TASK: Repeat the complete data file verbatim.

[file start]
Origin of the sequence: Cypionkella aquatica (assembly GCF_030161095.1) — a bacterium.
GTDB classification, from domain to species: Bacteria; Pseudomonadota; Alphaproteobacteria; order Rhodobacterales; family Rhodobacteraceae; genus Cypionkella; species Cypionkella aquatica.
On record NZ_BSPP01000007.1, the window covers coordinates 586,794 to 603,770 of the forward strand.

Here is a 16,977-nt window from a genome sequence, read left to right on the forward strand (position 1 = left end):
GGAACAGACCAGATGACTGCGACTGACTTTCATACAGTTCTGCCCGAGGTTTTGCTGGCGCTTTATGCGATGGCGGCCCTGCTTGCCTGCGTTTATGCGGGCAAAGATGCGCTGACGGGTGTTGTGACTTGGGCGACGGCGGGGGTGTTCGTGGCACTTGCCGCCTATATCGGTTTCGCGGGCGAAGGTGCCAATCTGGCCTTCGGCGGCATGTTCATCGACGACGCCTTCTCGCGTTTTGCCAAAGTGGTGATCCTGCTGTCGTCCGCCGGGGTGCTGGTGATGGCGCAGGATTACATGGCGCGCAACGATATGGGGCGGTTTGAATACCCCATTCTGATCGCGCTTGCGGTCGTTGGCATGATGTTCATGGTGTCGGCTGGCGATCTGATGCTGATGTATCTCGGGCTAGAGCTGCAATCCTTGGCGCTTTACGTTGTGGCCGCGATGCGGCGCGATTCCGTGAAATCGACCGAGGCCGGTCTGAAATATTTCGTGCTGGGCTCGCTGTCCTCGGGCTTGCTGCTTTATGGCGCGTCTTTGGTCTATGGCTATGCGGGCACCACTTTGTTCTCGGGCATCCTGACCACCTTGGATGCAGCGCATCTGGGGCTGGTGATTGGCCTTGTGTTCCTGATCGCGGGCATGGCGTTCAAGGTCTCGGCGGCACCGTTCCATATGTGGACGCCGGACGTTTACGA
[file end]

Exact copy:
Origin of the sequence: Cypionkella aquatica (assembly GCF_030161095.1) — a bacterium.
GTDB classification, from domain to species: Bacteria; Pseudomonadota; Alphaproteobacteria; order Rhodobacterales; family Rhodobacteraceae; genus Cypionkella; species Cypionkella aquatica.
On record NZ_BSPP01000007.1, the window covers coordinates 586,794 to 603,770 of the forward strand.

Here is a 16,977-nt window from a genome sequence, read left to right on the forward strand (position 1 = left end):
GGAACAGACCAGATGACTGCGACTGACTTTCATACAGTTCTGCCCGAGGTTTTGCTGGCGCTTTATGCGATGGCGGCCCTGCTTGCCTGCGTTTATGCGGGCAAAGATGCGCTGACGGGTGTTGTGACTTGGGCGACGGCGGGGGTGTTCGTGGCACTTGCCGCCTATATCGGTTTCGCGGGCGAAGGTGCCAATCTGGCCTTCGGCGGCATGTTCATCGACGACGCCTTCTCGCGTTTTGCCAAAGTGGTGATCCTGCTGTCGTCCGCCGGGGTGCTGGTGATGGCGCAGGATTACATGGCGCGCAACGATATGGGGCGGTTTGAATACCCCATTCTGATCGCGCTTGCGGTCGTTGGCATGATGTTCATGGTGTCGGCTGGCGATCTGATGCTGATGTATCTCGGGCTAGAGCTGCAATCCTTGGCGCTTTACGTTGTGGCCGCGATGCGGCGCGATTCCGTGAAATCGACCGAGGCCGGTCTGAAATATTTCGTGCTGGGCTCGCTGTCCTCGGGCTTGCTGCTTTATGGCGCGTCTTTGGTCTATGGCTATGCGGGCACCACTTTGTTCTCGGGCATCCTGACCACCTTGGATGCAGCGCATCTGGGGCTGGTGATTGGCCTTGTGTTCCTGATCGCGGGCATGGCGTTCAAGGTCTCGGCGGCACCGTTCCATATGTGGACGCCGGACGTTTACGA